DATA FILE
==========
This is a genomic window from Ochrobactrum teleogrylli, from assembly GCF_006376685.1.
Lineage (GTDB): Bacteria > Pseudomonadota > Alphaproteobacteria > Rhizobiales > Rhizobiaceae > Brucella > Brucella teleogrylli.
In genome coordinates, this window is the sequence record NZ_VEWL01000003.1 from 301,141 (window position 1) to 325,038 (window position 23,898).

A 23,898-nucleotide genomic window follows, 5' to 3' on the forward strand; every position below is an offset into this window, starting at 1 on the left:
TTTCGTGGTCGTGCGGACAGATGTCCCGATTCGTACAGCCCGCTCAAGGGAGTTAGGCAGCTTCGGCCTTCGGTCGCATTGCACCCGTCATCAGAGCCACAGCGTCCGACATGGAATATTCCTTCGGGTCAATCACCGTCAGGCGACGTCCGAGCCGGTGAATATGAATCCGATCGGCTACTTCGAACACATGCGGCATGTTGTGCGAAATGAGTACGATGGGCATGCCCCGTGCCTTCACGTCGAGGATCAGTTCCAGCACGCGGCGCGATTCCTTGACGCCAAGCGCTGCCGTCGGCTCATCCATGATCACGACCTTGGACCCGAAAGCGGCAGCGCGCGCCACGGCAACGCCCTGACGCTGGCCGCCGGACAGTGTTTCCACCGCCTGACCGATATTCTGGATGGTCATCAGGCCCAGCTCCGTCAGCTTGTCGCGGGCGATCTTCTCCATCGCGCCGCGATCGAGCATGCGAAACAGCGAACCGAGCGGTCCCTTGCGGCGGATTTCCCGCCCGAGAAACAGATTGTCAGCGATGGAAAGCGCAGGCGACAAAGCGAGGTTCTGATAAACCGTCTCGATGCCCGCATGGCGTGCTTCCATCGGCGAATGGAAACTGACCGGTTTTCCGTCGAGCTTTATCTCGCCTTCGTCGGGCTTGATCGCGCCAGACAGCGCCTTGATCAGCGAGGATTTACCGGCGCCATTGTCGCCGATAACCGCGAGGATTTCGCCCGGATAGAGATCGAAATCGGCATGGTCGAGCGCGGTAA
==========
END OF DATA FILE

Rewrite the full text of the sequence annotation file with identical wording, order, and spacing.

This is a genomic window from Ochrobactrum teleogrylli, from assembly GCF_006376685.1.
Lineage (GTDB): Bacteria > Pseudomonadota > Alphaproteobacteria > Rhizobiales > Rhizobiaceae > Brucella > Brucella teleogrylli.
In genome coordinates, this window is the sequence record NZ_VEWL01000003.1 from 301,141 (window position 1) to 325,038 (window position 23,898).

A 23,898-nucleotide genomic window follows, 5' to 3' on the forward strand; every position below is an offset into this window, starting at 1 on the left:
TTTCGTGGTCGTGCGGACAGATGTCCCGATTCGTACAGCCCGCTCAAGGGAGTTAGGCAGCTTCGGCCTTCGGTCGCATTGCACCCGTCATCAGAGCCACAGCGTCCGACATGGAATATTCCTTCGGGTCAATCACCGTCAGGCGACGTCCGAGCCGGTGAATATGAATCCGATCGGCTACTTCGAACACATGCGGCATGTTGTGCGAAATGAGTACGATGGGCATGCCCCGTGCCTTCACGTCGAGGATCAGTTCCAGCACGCGGCGCGATTCCTTGACGCCAAGCGCTGCCGTCGGCTCATCCATGATCACGACCTTGGACCCGAAAGCGGCAGCGCGCGCCACGGCAACGCCCTGACGCTGGCCGCCGGACAGTGTTTCCACCGCCTGACCGATATTCTGGATGGTCATCAGGCCCAGCTCCGTCAGCTTGTCGCGGGCGATCTTCTCCATCGCGCCGCGATCGAGCATGCGAAACAGCGAACCGAGCGGTCCCTTGCGGCGGATTTCCCGCCCGAGAAACAGATTGTCAGCGATGGAAAGCGCAGGCGACAAAGCGAGGTTCTGATAAACCGTCTCGATGCCCGCATGGCGTGCTTCCATCGGCGAATGGAAACTGACCGGTTTTCCGTCGAGCTTTATCTCGCCTTCGTCGGGCTTGATCGCGCCAGACAGCGCCTTGATCAGCGAGGATTTACCGGCGCCATTGTCGCCGATAACCGCGAGGATTTCGCCCGGATAGAGATCGAAATCGGCATGGTCGAGCGCGGTAA